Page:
09/21/2012: "The dojo as family"
Over the years, a number of people have told us - spontaneously and unsolicited - that our dojo is very much a family. Why? Because of the atmosphere and camaraderie that we have had and encouraged for the last 22 years, among both adults and children, and the respect with which all the dojo members treat each other.
Despite the widely varying backgrounds of our adult students, what all of them have in common is a curiosity and willingness to explore, a thirst for knowledge, the willingness to work with each other in learning and exploring, and support for their classmates, regardless of rank, as everyone learns and advances. That last takes place in every class, but is probably most obvious during the six weeks of intense preps that precede a black belt test.
And it's not just the adults - much of the above also applies to the children as well (curiosity? oh, yeah!), and parents have repeatedly commented that the way our dojo operates is precisely the atmosphere in which they wish their children to learn and grow. One father said: "You are amazing with [our son], your guidance coupled with his home life is what we wanted in rearing our family. We are excited for [our other children] to join the dojo too."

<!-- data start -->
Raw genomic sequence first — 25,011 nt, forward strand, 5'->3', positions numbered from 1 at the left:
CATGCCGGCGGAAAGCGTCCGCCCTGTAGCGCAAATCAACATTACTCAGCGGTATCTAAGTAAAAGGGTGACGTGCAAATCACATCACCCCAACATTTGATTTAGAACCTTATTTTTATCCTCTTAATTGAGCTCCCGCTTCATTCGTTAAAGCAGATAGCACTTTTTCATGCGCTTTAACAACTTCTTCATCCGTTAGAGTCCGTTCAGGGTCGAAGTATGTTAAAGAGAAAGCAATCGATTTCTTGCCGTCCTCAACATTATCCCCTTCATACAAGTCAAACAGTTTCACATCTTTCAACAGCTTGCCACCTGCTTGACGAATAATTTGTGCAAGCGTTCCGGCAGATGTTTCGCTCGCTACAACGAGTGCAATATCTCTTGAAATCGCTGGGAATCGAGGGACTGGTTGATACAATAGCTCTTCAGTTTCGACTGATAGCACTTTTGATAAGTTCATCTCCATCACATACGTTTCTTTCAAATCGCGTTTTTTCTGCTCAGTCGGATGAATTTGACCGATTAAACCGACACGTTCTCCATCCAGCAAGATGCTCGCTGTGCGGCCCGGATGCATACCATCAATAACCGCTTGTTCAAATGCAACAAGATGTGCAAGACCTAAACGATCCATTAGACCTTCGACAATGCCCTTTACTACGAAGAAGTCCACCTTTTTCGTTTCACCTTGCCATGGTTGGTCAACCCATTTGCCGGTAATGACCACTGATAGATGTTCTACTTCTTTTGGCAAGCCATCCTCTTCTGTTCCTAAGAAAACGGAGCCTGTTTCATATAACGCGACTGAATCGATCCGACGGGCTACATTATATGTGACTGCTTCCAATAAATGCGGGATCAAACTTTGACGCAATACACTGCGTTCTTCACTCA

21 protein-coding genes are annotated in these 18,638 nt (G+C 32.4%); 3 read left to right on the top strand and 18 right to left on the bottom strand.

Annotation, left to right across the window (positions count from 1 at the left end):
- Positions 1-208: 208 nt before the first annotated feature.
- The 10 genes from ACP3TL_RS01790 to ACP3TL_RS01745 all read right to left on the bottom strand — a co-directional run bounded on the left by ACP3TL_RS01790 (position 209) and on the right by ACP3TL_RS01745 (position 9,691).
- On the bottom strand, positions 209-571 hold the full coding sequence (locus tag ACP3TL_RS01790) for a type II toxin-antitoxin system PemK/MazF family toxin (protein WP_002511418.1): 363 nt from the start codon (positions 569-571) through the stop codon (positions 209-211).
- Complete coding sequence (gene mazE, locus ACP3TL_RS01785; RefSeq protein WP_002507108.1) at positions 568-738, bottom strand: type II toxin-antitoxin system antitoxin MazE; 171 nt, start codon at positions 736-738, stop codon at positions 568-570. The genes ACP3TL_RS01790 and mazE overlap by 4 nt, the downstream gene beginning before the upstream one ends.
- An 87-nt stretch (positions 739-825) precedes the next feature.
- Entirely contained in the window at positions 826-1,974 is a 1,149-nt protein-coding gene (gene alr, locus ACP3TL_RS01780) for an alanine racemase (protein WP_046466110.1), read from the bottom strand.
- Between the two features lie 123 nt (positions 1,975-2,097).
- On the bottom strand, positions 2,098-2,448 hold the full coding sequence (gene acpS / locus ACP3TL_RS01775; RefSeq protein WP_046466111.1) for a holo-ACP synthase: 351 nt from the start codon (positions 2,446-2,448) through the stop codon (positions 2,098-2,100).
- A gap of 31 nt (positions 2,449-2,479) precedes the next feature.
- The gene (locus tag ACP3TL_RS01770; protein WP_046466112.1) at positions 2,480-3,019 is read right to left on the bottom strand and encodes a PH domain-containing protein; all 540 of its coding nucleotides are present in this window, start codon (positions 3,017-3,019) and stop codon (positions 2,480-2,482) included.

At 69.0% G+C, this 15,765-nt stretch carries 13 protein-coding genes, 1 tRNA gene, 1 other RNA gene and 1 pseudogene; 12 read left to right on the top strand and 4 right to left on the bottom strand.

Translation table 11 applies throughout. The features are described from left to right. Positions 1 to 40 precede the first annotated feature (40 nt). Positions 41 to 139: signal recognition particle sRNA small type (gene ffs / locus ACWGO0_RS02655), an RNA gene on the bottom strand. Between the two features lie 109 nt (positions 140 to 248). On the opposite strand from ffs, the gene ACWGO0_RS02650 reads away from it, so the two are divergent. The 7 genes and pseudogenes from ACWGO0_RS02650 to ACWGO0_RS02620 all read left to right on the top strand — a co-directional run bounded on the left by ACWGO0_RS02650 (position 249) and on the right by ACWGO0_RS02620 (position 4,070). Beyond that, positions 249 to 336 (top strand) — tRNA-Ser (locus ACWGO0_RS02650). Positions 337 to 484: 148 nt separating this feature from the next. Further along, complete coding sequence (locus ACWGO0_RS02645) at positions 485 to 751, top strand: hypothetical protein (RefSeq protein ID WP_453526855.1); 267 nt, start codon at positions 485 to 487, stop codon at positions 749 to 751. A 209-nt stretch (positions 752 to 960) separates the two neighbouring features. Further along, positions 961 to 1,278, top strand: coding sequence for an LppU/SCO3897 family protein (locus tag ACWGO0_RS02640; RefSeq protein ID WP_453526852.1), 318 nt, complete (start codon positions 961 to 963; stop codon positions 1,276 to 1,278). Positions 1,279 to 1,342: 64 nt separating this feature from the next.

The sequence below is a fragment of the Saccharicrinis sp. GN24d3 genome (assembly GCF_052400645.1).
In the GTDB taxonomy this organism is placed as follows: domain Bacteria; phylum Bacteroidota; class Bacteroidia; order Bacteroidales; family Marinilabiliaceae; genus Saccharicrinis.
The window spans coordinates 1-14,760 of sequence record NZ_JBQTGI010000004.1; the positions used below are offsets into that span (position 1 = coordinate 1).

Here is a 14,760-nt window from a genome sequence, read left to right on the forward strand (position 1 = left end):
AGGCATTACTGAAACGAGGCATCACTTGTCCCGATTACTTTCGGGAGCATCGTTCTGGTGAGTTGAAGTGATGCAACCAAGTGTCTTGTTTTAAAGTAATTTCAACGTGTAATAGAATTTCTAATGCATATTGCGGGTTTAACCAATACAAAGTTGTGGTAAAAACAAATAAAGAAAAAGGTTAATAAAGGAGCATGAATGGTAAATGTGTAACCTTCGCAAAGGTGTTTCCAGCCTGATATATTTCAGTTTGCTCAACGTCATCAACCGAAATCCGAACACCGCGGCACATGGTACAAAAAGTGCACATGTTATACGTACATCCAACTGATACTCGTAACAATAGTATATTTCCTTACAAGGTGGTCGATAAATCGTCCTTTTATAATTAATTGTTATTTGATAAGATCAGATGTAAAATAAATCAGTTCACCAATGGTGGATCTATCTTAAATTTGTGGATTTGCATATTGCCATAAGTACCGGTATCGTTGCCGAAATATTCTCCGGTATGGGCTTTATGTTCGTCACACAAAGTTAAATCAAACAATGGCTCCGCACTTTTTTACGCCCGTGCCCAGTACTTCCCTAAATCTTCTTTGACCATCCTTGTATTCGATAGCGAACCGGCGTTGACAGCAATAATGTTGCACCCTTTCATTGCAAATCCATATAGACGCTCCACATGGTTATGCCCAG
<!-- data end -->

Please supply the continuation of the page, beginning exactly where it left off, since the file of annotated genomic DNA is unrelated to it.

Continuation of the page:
We try to live up to this in every class, and intend to continue it for many years to come.
With the adults, part of the closeness that develops also has to do with the fact that you develop a deeper, physical level of trust with people who are putting you at some risk of injury each time you train, due to the throws, joint manipulations and locks etc. (We *always* stress safety in our training, and injuries of any kind are rare.)
Both adults and children also learn not only how to train safely, but how to deal with the physical limitations and conditions that some of our students have, learning how to explain techniques so that the other student understands, and seeing that someone with limitations can learn the techniques just as they do. Empathy and compassion.
As with all families, it's not all sunshine and roses, but our dojo family tends to be one of the happier ones.